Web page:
A century later and physical culture once again pervades. Earlier this week, a colleague in London penned an article highlighting the growth in female sports as symbolic of a wider trend towards health and fitness in the U.K.

The U.S. is similarly bending and stretching under the spell, with traditional gyms augmented by boutique fitness centers and juice shops in the country’s great metropolises.

My colleague cited figures on the mushrooming market for women’s sporting clothes to emphasize the refocus towards personal wellbeing, while noting the community aspect of modern fitness fueled by the carbs of “celebrity and media.”

She is certainly right on the community aspect, with a strong argument that gatherings around fitness have superseded the church and synagogue — brick victims of secularism’s powerful strides. As such, health could simply be the latest expression of the human need to experience transcendental emotion beyond the individual.

The fitness center is, after all, the modern incarnation of a religious cult, one that leans back beyond Wodehouse, even beyond the “muscular Christianity” of the Victorians and into antiquity with the Romans and ancient Greeks using exercise as a preparation for war.

Yet the current flowering may have more immediate psychological drivers too. Wodehouse wrote about the push towards “physical culture” in 1914, a year bandaged by the tumult of war wrought on both citizenry and soldiery.

Likewise, the 2008 financial crash (and its economic and political aftermath) blanketed the hitherto comfortable West in doubt, insecurity and a profound sense of unease.

Whereas Europe and America’s portly middle classes once relied on a career delivering sufficient recompense to raise a family, buy a house, enjoy vacations, and save for a comfortable retirement, the 2008 meltdown broke the illusion.

Banks crumbled, interest rates plummeted, employment fell and wages stagnated. Meanwhile, restrictions on lending created a generation for whom homeownership — the most basic emblem of long-term security — was denied.

Meanwhile, the rise of the Islamic State abroad was paralleled by anti-immigrant sentiment at home, the rats of the far-right resurfacing from the pipes and sewers to once again spread the bacilli of intolerance and hate.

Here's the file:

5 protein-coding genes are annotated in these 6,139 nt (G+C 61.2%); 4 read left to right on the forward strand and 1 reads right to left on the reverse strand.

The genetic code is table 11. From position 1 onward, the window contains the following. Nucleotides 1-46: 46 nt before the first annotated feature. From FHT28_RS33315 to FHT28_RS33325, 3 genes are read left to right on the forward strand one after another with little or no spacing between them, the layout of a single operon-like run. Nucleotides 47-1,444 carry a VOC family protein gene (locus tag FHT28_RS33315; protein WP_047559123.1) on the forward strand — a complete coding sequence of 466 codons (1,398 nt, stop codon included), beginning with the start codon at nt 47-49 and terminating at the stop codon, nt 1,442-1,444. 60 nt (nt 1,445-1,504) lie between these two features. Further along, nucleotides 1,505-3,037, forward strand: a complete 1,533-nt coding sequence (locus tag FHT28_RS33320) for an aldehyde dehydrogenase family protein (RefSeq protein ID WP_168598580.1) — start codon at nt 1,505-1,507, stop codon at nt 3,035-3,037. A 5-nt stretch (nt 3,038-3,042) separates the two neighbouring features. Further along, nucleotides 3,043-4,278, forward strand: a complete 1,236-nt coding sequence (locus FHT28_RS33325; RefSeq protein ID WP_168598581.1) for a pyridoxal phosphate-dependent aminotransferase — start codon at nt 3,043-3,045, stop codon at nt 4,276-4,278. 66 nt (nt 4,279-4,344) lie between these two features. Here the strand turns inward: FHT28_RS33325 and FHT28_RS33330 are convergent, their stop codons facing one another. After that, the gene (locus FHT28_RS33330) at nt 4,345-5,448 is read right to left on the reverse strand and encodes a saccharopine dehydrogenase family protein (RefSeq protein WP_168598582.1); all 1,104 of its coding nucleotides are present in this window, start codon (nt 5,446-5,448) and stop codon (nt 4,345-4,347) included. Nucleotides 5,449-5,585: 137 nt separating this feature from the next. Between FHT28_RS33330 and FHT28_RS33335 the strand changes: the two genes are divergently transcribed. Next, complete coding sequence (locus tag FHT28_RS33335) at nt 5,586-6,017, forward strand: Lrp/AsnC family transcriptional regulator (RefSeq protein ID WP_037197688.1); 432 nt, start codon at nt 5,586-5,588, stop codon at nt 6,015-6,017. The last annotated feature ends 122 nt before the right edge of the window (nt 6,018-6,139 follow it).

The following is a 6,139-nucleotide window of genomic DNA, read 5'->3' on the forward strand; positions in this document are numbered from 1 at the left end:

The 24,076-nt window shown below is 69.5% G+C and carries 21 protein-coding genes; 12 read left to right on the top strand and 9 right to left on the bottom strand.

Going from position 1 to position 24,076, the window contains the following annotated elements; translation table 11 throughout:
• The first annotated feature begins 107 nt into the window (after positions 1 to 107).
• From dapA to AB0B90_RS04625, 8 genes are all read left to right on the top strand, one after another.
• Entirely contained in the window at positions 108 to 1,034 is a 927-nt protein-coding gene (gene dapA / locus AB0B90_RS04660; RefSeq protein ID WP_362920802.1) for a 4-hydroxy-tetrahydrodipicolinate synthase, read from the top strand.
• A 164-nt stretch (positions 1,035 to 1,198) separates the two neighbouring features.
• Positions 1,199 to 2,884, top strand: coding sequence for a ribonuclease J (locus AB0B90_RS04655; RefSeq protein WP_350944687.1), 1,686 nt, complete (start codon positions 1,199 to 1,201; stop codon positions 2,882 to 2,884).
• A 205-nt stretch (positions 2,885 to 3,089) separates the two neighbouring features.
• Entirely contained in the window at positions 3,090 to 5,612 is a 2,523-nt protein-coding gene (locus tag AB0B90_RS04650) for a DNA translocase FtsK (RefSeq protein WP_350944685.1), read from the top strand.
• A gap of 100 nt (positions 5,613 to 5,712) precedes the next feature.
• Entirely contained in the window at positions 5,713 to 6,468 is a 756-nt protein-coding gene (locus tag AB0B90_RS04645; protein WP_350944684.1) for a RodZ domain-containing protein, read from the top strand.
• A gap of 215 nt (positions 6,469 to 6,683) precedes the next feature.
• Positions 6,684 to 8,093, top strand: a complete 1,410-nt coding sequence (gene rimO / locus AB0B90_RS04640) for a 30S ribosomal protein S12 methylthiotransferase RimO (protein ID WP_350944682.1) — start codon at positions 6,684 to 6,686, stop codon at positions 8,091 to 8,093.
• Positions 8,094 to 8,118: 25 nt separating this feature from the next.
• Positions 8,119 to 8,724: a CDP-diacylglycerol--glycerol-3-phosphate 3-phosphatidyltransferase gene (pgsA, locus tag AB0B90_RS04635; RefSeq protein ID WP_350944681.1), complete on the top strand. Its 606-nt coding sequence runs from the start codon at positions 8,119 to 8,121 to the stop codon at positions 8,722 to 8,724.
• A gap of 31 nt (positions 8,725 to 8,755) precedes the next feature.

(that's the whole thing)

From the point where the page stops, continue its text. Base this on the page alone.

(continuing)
For a generation, the system’s upheaval highlighted a lack of control in the world, a psychological blow that led many to turn inwards, attempting to regain control via dominance over their own bodies.

In a society unrestrained and a future unknown, perhaps exercise regimes, healthy eating and mindfulness offered a return to the illusion or at least a way to cope with the stress therein.

Writing the year the Great War was unleashed, Wodehouse scoffed at how “the advertisement pages of the magazines are congested with portraits of stern-looking, semi-nude individuals with bulging muscles and fifty-inch chests.”

The author lived to be 93, having practiced his own daily exercise regime for more than 50 years. Were he alive today, he may well have noted the plates of healthy food, yoga poses and shirtless pull-ups similarly congesting Instagram.

This article first appeared in The Huffington Post. The original article can be found here.

Don’t understand the UK election? Here’s the simple answer…

Britain is f*cked.

Gone are the days when power was exchanged between the main political behemoths — Labour and the Conservatives. Recent years have heralded the emergence of several smaller parties with divergent and competing ideologies, each flourishing by tapping into the electorate’s increasingly visceral scorn at the political status quo.

Britain’s “first past the post” voting system (the same used to elect to Congress) was designed to create majority governments — yet for the second election running it will yield no winning margin. That’s because neither the Labour Party nor the Conservatives will get within a piss-length of the post (let alone be the first to cross it) such has been the hemorrhage of voters to the political fringe.

Without sufficient members of parliament (MPs) to form a majority, the two main parties are fated to court potential partners, such as Nigel Farage’s fiercely Eurosceptic UK Independence Party (Ukip), Nicola Sturgeon’s pro-secessionist Scottish Nationalist Party (SNP), and the Liberal Democrats, cohorts in the last coalition, led by Nick Clegg (who are likely to be decimated by voters, thus limiting their influence). The Greens, alongside the nationalist party of Wales (Plaid Cymru) and the unionist DUP of Northern Ireland, complete the undercard.

Backroom negotiations start on May 8; it’s a hand of high-stakes poker with each party gambling on how much of their own agenda they can compromise in exchange for power. The Tories and Ukip form a potential center-right alliance, Labour and the SNP a prospective center-left counterbalance. No combination therein is likely to produce a stable government, with Clegg this week predicting another general election before Christmas.

This is simply democracy working, you’re no doubt squealing at the screen. Yes — a coalition government can (in theory) mean a broader range of interests is represented in Westminster. However, the core vision of Ukip is to take Britain out of the European Union, while the SNP is determined to beak up the United Kingdom.